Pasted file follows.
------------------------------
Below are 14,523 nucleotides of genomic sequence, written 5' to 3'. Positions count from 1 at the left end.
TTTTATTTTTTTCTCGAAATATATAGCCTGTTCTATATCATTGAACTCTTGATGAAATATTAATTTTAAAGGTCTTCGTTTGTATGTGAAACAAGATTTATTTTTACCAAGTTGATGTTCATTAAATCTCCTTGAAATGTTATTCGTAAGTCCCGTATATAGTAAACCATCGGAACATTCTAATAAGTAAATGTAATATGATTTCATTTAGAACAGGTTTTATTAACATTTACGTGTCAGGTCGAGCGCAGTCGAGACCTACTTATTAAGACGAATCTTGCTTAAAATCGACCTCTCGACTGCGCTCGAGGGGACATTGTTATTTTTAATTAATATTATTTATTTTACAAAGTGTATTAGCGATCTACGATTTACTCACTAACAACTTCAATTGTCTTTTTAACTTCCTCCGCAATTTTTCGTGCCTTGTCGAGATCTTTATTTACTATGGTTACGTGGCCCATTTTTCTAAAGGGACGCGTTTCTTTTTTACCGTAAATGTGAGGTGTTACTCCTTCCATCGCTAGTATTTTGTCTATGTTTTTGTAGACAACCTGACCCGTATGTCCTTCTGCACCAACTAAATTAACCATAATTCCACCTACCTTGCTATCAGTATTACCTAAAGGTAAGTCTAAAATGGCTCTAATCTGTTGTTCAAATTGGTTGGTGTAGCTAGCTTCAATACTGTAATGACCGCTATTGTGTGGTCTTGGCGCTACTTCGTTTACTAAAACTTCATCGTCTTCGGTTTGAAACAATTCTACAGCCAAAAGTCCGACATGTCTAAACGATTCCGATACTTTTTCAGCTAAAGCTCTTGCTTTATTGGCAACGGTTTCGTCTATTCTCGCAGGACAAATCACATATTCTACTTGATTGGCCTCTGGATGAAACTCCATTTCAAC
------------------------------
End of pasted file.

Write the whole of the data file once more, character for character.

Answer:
Below are 14,523 nucleotides of genomic sequence, written 5' to 3'. Positions count from 1 at the left end.
TTTTATTTTTTTCTCGAAATATATAGCCTGTTCTATATCATTGAACTCTTGATGAAATATTAATTTTAAAGGTCTTCGTTTGTATGTGAAACAAGATTTATTTTTACCAAGTTGATGTTCATTAAATCTCCTTGAAATGTTATTCGTAAGTCCCGTATATAGTAAACCATCGGAACATTCTAATAAGTAAATGTAATATGATTTCATTTAGAACAGGTTTTATTAACATTTACGTGTCAGGTCGAGCGCAGTCGAGACCTACTTATTAAGACGAATCTTGCTTAAAATCGACCTCTCGACTGCGCTCGAGGGGACATTGTTATTTTTAATTAATATTATTTATTTTACAAAGTGTATTAGCGATCTACGATTTACTCACTAACAACTTCAATTGTCTTTTTAACTTCCTCCGCAATTTTTCGTGCCTTGTCGAGATCTTTATTTACTATGGTTACGTGGCCCATTTTTCTAAAGGGACGCGTTTCTTTTTTACCGTAAATGTGAGGTGTTACTCCTTCCATCGCTAGTATTTTGTCTATGTTTTTGTAGACAACCTGACCCGTATGTCCTTCTGCACCAACTAAATTAACCATAATTCCACCTACCTTGCTATCAGTATTACCTAAAGGTAAGTCTAAAATGGCTCTAATCTGTTGTTCAAATTGGTTGGTGTAGCTAGCTTCAATACTGTAATGACCGCTATTGTGTGGTCTTGGCGCTACTTCGTTTACTAAAACTTCATCGTCTTCGGTTTGAAACAATTCTACAGCCAAAAGTCCGACATGTCTAAACGATTCCGATACTTTTTCAGCTAAAGCTCTTGCTTTATTGGCAACGGTTTCGTCTATTCTCGCAGGACAAATCACATATTCTACTTGATTGGCCTCTGGATGAAACTCCATTTCAAC